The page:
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Investment View: Hold firm on Japan wobble

It was just my luck to be in a broadcasting studio immediately after the Japanese stockmarket was forced to close early due to sheer weight of selling orders. It was a first for the world’s second-biggest stockmarket.

The events appear very company-specific. An internet business was raided amid suspi-cions of false accounting and concealed losses. Quite why this news sent such a flurry through the market is difficult to determine.

One or two other concerns were emerging elsewhere. IT giants Intel and Yahoo disclosed disappointing figures for the final quarter of 2005. In the UK, the governor of the Bank of England and the outgoing deputy gover-nor expressed concern over valuation levels being accorded to some financial assets.

Mervyn King’s remarks were specifically directed at the very low level of real interest rates presently applied to long-term sovereign debt. In the case of Sir Andrew Large, it was an interview he gave that appeared to include those emotive words “irrational exuberance”. Originally contained within a statement made by outgoing Federal Reserve governor Alan Greenspan in 1996, they turned out to be rather ahead of the game so far as forecasting a market setback was concerned. Coincidentally, the reference did include a comparison with Japan at the time.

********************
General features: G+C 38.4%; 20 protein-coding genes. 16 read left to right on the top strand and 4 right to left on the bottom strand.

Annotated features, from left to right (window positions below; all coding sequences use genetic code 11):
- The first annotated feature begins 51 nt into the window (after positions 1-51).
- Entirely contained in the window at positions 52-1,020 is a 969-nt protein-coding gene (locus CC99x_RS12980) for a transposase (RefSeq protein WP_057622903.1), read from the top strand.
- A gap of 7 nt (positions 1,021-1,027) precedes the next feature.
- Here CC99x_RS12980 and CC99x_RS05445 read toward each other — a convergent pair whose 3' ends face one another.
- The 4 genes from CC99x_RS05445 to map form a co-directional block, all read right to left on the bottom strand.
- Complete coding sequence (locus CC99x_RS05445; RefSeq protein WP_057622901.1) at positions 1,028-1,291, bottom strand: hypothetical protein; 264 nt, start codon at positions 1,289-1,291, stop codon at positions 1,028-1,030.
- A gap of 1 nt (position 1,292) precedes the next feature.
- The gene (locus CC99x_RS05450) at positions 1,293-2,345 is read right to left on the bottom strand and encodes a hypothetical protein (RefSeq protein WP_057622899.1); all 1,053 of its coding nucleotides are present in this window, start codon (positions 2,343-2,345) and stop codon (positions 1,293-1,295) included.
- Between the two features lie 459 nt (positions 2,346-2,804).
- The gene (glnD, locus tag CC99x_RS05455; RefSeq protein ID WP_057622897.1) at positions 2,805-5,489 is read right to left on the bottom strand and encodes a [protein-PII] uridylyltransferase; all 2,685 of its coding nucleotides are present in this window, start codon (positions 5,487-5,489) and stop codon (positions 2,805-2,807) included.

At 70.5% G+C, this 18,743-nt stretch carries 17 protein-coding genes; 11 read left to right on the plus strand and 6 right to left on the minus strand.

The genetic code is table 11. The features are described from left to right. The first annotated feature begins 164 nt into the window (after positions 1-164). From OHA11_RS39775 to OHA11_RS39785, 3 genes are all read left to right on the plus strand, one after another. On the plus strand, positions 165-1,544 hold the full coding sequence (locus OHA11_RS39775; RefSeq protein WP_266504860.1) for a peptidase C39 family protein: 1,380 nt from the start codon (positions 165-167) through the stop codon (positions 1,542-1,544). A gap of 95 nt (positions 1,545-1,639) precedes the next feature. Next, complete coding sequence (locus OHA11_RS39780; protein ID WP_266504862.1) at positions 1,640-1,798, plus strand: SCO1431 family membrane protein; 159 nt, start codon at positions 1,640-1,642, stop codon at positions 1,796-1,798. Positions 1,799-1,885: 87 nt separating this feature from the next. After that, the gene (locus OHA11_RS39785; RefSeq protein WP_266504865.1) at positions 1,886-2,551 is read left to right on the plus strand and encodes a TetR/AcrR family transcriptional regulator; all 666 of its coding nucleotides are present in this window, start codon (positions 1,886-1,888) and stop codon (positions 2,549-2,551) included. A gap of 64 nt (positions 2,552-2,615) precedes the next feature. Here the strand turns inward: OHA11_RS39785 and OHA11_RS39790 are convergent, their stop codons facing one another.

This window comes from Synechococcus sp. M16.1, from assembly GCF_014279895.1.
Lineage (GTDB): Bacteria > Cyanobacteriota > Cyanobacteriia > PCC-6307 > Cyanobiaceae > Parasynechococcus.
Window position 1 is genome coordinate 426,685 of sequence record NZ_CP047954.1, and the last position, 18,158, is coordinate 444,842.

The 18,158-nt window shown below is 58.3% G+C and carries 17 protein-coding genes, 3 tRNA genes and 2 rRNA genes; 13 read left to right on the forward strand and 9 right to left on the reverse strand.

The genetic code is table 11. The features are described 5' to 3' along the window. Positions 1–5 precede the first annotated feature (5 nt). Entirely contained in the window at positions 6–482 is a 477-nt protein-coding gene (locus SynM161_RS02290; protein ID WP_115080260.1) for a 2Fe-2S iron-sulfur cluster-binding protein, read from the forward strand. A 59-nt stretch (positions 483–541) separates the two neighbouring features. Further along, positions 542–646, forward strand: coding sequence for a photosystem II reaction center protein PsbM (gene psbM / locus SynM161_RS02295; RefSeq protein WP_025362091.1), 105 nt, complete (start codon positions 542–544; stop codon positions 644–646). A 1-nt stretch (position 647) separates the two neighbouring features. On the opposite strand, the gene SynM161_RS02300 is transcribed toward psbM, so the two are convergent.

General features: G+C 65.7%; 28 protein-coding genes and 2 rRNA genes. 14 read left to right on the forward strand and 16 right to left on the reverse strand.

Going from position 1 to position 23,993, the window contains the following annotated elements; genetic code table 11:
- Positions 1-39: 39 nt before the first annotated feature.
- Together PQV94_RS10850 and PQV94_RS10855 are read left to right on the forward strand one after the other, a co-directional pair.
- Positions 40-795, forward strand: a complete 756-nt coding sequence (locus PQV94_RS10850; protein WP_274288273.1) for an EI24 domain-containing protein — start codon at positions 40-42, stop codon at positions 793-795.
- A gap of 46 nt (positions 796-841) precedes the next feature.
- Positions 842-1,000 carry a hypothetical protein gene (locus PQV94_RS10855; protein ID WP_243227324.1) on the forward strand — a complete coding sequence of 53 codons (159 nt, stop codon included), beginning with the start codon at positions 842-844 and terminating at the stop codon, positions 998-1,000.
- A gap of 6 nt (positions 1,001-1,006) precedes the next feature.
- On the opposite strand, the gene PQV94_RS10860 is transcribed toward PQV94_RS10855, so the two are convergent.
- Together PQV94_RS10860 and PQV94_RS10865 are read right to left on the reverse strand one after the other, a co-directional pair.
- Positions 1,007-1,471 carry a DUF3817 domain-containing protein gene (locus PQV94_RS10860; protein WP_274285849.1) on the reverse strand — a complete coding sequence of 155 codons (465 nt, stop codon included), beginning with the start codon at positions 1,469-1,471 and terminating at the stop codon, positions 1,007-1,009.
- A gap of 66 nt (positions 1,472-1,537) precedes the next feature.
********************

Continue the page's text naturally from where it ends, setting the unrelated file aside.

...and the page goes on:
But things are very different now in Japan than 10 years ago. Greenspan had been alluding to extended valuation levels that had arisen following the long bull market in Japanese equities. This came to an end in 1989 and the contraction in the Japanese stockmarket was very significant. Japan proved the best developed market to invest in last year but index levels, even at their recent high, are still way below the peaks achieved 16 or so years ago.

The broader economic picture has also changed. After prolonged economic stagnation, deflation and near-zero interest rates, activity is on the up. Japan is being helped by the massive expansion of China and the prosperity that is being delivered to the region as a whole. Better corporate results mean Japanese shares look as cheap as they have for a generation or more. The risks do not appear anything like as great as the market’s behaviour suggests.

Then again, who can say what might trigger a bout of profit-taking? My best guess is that panicking out could prove costly. I am holding my nerve but comfortable it is not.

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